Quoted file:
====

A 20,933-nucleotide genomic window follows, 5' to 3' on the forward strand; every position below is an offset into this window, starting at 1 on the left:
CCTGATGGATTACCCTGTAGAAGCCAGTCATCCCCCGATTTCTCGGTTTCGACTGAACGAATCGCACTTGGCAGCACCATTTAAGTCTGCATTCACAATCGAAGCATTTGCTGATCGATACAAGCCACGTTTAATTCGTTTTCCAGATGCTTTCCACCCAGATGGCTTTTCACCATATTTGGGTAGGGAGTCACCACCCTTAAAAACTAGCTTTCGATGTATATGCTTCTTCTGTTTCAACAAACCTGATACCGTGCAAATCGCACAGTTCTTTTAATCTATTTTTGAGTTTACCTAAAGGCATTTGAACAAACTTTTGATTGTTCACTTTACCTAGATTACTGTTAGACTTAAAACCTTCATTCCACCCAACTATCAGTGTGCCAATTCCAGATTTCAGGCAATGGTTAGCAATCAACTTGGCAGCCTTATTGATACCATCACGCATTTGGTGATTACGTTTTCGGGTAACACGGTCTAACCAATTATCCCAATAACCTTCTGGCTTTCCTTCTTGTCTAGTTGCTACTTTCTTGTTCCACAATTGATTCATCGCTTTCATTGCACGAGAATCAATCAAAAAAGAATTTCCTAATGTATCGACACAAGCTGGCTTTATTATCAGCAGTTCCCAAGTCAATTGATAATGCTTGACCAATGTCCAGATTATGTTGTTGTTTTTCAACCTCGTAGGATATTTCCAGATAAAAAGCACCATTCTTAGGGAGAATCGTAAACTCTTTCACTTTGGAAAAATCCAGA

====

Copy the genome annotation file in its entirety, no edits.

A 20,933-nucleotide genomic window follows, 5' to 3' on the forward strand; every position below is an offset into this window, starting at 1 on the left:
CCTGATGGATTACCCTGTAGAAGCCAGTCATCCCCCGATTTCTCGGTTTCGACTGAACGAATCGCACTTGGCAGCACCATTTAAGTCTGCATTCACAATCGAAGCATTTGCTGATCGATACAAGCCACGTTTAATTCGTTTTCCAGATGCTTTCCACCCAGATGGCTTTTCACCATATTTGGGTAGGGAGTCACCACCCTTAAAAACTAGCTTTCGATGTATATGCTTCTTCTGTTTCAACAAACCTGATACCGTGCAAATCGCACAGTTCTTTTAATCTATTTTTGAGTTTACCTAAAGGCATTTGAACAAACTTTTGATTGTTCACTTTACCTAGATTACTGTTAGACTTAAAACCTTCATTCCACCCAACTATCAGTGTGCCAATTCCAGATTTCAGGCAATGGTTAGCAATCAACTTGGCAGCCTTATTGATACCATCACGCATTTGGTGATTACGTTTTCGGGTAACACGGTCTAACCAATTATCCCAATAACCTTCTGGCTTTCCTTCTTGTCTAGTTGCTACTTTCTTGTTCCACAATTGATTCATCGCTTTCATTGCACGAGAATCAATCAAAAAAGAATTTCCTAATGTATCGACACAAGCTGGCTTTATTATCAGCAGTTCCCAAGTCAATTGATAATGCTTGACCAATGTCCAGATTATGTTGTTGTTTTTCAACCTCGTAGGATATTTCCAGATAAAAAGCACCATTCTTAGGGAGAATCGTAAACTCTTTCACTTTGGAAAAATCCAGA